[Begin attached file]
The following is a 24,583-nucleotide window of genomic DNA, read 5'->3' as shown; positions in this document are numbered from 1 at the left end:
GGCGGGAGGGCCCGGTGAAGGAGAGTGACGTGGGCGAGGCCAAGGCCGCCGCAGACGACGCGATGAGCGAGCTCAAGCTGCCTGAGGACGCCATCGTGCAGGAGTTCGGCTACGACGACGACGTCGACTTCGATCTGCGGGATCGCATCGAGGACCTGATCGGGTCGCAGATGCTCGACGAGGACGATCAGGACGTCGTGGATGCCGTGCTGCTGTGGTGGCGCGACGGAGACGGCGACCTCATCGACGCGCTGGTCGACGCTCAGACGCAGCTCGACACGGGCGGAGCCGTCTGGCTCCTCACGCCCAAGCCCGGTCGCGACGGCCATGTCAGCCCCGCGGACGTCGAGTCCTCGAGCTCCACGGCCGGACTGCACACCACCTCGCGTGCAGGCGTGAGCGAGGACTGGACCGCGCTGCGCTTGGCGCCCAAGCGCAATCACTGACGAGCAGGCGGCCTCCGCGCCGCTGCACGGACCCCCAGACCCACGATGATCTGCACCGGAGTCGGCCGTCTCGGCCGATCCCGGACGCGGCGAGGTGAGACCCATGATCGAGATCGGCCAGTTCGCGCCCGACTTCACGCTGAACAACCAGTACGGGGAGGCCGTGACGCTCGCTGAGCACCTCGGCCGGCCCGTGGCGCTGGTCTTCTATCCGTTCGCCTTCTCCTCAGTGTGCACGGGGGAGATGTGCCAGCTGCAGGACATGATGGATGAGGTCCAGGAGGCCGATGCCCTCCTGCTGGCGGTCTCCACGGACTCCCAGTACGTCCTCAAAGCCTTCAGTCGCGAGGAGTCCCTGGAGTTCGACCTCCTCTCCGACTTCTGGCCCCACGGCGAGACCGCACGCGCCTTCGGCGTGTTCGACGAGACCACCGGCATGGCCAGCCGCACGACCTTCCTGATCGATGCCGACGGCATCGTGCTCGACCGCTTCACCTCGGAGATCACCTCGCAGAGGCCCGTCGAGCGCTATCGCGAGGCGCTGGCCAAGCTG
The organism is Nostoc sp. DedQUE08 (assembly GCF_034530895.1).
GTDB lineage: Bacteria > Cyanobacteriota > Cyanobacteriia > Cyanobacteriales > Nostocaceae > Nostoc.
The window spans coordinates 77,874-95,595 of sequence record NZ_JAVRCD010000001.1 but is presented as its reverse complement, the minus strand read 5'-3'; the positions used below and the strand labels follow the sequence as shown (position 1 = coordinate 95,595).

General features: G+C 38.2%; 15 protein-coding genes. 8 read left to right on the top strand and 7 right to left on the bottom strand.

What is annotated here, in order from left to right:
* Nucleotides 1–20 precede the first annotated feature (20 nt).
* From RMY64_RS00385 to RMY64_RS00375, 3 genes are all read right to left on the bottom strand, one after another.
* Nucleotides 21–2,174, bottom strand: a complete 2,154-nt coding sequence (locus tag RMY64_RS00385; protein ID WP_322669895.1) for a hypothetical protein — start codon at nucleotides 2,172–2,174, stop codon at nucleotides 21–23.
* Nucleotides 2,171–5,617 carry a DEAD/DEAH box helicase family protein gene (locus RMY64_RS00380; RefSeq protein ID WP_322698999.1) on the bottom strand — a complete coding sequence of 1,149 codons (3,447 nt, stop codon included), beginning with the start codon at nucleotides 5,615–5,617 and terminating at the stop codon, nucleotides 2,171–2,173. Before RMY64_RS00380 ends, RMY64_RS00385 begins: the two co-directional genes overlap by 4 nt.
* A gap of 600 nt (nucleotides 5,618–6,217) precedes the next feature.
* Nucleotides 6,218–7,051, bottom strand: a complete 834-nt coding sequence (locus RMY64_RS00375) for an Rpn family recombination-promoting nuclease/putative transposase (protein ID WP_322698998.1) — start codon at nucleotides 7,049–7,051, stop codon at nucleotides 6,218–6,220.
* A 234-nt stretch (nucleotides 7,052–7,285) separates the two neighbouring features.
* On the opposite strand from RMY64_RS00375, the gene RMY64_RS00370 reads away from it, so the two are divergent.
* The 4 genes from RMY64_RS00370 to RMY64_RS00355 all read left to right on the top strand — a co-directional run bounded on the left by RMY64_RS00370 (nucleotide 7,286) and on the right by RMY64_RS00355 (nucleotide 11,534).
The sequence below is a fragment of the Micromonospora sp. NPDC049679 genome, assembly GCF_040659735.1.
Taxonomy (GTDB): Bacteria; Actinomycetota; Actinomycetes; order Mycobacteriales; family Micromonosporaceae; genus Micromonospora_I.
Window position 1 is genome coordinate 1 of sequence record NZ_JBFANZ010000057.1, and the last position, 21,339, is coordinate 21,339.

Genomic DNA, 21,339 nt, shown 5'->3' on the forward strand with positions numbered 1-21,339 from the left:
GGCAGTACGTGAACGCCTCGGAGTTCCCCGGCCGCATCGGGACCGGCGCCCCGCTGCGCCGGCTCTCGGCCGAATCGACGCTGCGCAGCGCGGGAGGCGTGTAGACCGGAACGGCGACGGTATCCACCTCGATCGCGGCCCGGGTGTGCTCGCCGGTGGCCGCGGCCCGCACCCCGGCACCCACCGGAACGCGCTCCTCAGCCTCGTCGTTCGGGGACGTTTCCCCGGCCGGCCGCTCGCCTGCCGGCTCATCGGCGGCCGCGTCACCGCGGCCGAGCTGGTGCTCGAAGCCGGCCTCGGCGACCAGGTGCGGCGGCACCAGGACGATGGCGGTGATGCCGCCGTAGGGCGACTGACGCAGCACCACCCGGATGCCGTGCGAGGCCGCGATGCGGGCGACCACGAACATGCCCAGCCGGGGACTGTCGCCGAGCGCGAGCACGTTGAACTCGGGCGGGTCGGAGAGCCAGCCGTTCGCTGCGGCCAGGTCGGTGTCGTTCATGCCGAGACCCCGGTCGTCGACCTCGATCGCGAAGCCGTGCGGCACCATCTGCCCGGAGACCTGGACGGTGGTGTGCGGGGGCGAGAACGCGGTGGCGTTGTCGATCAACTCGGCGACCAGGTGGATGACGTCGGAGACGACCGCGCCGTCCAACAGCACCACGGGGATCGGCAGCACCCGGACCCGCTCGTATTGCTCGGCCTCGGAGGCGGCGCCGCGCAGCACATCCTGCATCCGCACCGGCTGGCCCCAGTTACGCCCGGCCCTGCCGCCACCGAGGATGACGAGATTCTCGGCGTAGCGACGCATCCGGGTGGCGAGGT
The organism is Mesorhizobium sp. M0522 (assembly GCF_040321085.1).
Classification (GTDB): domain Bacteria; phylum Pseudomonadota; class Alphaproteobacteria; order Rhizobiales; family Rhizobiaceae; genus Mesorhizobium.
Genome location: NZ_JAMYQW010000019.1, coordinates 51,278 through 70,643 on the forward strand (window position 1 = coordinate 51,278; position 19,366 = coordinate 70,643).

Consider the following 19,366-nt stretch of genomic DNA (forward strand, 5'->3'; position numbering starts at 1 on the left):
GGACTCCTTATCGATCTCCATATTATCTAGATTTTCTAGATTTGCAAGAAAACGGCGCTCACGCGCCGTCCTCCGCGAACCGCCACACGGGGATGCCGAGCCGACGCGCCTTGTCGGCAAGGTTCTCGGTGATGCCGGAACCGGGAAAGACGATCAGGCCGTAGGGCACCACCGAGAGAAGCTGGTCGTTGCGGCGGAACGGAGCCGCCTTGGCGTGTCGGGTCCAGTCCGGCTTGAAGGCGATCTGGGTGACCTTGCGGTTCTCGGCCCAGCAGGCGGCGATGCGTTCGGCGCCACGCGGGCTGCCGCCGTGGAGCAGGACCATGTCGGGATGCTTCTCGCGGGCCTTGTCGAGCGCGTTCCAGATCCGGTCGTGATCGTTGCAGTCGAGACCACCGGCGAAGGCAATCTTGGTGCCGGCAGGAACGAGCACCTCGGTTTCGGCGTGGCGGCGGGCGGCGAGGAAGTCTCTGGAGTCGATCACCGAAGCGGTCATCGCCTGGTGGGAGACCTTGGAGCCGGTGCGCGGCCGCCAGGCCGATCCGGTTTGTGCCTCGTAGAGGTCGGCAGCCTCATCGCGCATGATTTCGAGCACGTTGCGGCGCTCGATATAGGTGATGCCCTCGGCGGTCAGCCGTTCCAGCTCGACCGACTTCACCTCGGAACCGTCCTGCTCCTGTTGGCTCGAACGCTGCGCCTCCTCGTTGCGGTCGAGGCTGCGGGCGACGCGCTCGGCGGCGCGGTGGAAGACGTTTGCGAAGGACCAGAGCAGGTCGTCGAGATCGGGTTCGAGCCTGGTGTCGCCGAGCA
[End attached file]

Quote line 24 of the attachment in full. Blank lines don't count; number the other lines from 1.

Genome location: NZ_JAMYQW010000019.1, coordinates 51,278 through 70,643 on the forward strand (window position 1 = coordinate 51,278; position 19,366 = coordinate 70,643).